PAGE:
The live-action version of the TV cartoon star Dora the Explorer is a smiling, relentlessly upbeat teenager, played by Isabela Moner. In the corny but sweet Dora and the Lost City of Gold, opening this weekend, her comic foil is played by Eugenio Derbez.
A comedy superstar for decades in TV and movies in his native Mexico, Derbez is developing a profile in the U.S. with films like 2013’s Instructions Not Included, which he also directed and co-wrote, but also mainstream films Dora and Angry Birds 2. PHOENIX had the opportunity to chat with Derbez during his recent visit to the Valley (answers have been edited for length):
PHOENIX Magazine: Is Dora the Explorer a thing in Mexico?
Eugenio Derbez: Yes! Surprisingly, yes. I thought it was just a thing between Mexico and the U.S., but it’s a worldwide-known character. But in Mexico, she speaks in Spanish, and she teaches English, and France, the same, she speaks French, and she teaches English.
PM: Did your kids watch it?
ED: Yes, they grew up watching the show. I’m going to be honest, I never watched an entire episode, until now. But we always knew that Dora was there, and they were always selling merchandise.
PM: You’ve been in the U.S. for a few years now. What’s the biggest difference between the experience of doing a film here, as opposed to Mexico?
ED: Budget! Budget is No. 1. Here, the industry is very solid, very strong. You’re able to make a movie with more resources, more quality. We didn’t have that kind of budget [in Mexico] so we had to fix that with creativity. So, instead of having special effects, we had to have better storytelling, better writers. That’s why sometimes we have amazing movies, with low budgets but with great storylines.
PM: But Mexico’s film industry is a big, vital film industry…
ED: It is, but there’s something weird; the Hollywood blockbusters are always killing us. The biggest, biggest movie of all time in Mexico, nowadays, thank God, it’s Instructions Not Included, my first movie as a director. But before that, there was no Mexican movie that made more than, I don’t know, $10 million. And every single Hollywood movie made more than that. And it’s just because the complexes give more space to the Hollywood blockbusters than to the Mexican movies.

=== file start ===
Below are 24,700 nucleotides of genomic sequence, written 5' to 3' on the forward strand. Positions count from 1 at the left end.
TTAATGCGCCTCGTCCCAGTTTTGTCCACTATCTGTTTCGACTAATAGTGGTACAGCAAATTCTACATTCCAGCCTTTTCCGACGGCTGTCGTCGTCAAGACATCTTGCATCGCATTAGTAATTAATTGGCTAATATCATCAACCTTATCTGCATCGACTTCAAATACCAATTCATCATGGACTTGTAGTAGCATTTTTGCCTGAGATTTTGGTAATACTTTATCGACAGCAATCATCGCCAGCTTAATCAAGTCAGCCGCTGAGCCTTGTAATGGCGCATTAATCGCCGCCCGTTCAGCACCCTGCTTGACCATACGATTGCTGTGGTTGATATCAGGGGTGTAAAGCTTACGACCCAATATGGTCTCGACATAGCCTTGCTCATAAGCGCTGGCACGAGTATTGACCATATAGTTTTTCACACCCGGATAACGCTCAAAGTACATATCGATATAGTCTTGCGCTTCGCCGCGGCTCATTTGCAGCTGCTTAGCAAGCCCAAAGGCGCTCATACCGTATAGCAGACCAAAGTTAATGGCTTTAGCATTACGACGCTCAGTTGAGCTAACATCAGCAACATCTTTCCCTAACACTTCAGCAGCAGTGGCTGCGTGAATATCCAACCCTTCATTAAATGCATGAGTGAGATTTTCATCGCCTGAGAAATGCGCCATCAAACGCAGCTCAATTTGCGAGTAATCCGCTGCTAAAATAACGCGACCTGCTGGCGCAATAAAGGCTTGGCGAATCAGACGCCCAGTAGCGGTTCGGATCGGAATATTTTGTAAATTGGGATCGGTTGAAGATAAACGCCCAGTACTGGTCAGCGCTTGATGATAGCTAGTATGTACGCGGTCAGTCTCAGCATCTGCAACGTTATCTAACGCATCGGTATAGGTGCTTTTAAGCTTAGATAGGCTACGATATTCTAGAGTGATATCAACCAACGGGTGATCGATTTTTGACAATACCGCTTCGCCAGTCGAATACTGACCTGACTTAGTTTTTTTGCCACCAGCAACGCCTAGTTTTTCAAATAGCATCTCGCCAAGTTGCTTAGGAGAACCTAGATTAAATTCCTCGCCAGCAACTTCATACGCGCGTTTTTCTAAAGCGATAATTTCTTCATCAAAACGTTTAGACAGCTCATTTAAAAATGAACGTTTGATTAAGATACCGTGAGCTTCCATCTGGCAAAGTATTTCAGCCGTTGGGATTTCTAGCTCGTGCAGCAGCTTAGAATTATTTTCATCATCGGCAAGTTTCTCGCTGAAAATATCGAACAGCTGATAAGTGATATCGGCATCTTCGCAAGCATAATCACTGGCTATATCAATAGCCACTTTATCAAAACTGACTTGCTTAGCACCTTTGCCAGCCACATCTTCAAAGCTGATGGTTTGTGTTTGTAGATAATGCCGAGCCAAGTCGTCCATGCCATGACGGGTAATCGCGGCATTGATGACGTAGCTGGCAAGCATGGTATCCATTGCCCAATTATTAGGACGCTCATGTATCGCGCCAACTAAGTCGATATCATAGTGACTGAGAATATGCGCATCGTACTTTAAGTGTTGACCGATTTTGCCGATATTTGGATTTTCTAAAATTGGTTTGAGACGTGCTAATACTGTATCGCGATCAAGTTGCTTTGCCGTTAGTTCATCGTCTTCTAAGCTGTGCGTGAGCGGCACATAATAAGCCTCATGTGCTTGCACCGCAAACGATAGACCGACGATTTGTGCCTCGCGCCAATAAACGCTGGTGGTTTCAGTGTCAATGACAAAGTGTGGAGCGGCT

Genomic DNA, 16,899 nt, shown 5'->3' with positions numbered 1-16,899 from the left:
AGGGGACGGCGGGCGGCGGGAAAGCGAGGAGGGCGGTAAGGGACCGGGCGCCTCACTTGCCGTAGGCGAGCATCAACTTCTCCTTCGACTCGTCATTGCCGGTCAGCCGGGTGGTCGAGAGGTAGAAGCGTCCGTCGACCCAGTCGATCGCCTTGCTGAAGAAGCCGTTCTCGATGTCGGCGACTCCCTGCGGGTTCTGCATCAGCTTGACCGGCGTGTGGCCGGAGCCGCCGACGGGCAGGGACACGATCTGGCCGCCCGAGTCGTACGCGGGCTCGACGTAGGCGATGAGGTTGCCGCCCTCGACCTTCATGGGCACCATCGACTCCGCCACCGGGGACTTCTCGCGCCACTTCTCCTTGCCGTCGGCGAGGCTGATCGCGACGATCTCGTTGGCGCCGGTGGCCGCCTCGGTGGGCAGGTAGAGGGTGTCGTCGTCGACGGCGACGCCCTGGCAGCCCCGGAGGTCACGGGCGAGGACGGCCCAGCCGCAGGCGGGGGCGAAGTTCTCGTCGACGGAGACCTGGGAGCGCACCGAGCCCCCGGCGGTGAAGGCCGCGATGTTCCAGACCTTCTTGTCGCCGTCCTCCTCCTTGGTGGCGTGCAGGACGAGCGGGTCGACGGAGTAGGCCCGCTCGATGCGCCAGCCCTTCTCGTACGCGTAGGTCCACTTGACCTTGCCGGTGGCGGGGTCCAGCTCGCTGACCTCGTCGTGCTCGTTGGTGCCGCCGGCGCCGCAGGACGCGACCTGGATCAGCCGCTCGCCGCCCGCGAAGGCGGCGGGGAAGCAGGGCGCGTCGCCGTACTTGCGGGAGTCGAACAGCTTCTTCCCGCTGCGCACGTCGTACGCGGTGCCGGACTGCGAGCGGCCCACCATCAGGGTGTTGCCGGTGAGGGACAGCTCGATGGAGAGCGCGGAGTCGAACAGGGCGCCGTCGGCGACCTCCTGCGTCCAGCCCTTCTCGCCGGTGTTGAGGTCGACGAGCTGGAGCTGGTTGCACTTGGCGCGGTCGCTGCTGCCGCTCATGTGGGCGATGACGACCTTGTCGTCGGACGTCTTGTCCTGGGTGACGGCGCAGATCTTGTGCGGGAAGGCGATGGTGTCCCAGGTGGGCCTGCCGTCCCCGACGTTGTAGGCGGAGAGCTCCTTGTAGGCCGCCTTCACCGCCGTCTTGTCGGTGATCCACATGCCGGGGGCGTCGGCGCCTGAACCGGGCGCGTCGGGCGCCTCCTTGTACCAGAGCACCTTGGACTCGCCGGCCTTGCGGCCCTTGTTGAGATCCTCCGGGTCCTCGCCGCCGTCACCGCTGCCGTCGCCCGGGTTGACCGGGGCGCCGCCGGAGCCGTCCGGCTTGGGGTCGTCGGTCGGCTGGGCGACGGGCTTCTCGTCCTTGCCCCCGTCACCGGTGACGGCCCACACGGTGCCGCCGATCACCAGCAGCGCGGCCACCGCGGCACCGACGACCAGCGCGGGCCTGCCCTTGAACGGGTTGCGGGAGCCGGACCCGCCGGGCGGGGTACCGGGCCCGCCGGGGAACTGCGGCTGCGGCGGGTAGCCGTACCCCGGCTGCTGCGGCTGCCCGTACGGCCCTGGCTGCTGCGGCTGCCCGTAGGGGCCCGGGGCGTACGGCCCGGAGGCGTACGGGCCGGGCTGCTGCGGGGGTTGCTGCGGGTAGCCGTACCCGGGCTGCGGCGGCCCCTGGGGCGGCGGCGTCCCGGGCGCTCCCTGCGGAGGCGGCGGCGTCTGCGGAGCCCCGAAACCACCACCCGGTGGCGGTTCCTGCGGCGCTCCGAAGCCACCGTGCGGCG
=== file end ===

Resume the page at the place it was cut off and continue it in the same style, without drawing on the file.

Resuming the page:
PM: Who would you say are your biggest influences as a performer?
ED: Peter Sellers. I love Peter Sellers. The Party, Being There. I love that he’s very funny, at the same time very dry, very elegant. But I learn from everybody. I learn from the opposite; that would be Jim Carrey. He’s a little broad, for me, but still he’s amazing. But I would say, Peter Sellers, and the first years — just the first years — of Woody Allen.
PM: What is the basis of your comic persona?
ED: Well, let me tell you that I had to change my personality a lot, because in all my shows — I’ve been doing TV shows in Mexico for 25 years — I’m always playing with language. Comedy in Latin America, for some reason, it’s very broad, very farcical, very big. Too big! When I came here, I realized, first of all, that I can’t play with language, because it’s not my first language, so I don’t know the language as well as I know Spanish, and also couldn’t play with my physicality, because all the directors were like, “Bring it down, ground it, don’t move your face, don’t move your eyebrows,” so it’s been hard to find my new way to make people laugh. But I’m trying to get there.
PM: What’s the next project that you want to do as a director?
ED: There’s one that is coming hopefully pretty soon. I think it’s going to be the next project produced by my company, called The Valet. It’s very interesting; it has a lot of heart, and it talks a lot about all these people that are invisible in this country.
PM: What was it like working with Isabela Moner [Dora]?
ED: Oh, she’s amazing. She’s so talented. You’ll see; she’s going to fly all the way to the stars. She’s great at comedy; she’s a great dramatic actress. The best thing she does? Singing. She’s a great singer and a great dancer.
PM: Your character in Dora is not from the cartoon, is it?
ED: No, it’s a new character. What I like about Dora is that it has a lot of messages hidden, like the fact that she stays true to herself. And what I’m loving about Dora is that in this time when we’re being so harassed, the Latinos, especially right now with this administration, I see kids — I’m always casting kids, and the Latino kids in this country, they don’t speak Spanish, or they speak a terrible Spanish, and I’m always asking their parents why? You speak Spanish at home! And they say, we didn’t want our kid to get bullied at school, and they get bullied for speaking Spanish, they get bullied for being Latino. And now, Dora is telling all these kids it’s OK to speak Spanish, it’s cool to be Latino and have brown skin. So I’m really glad that it’s coming out right now.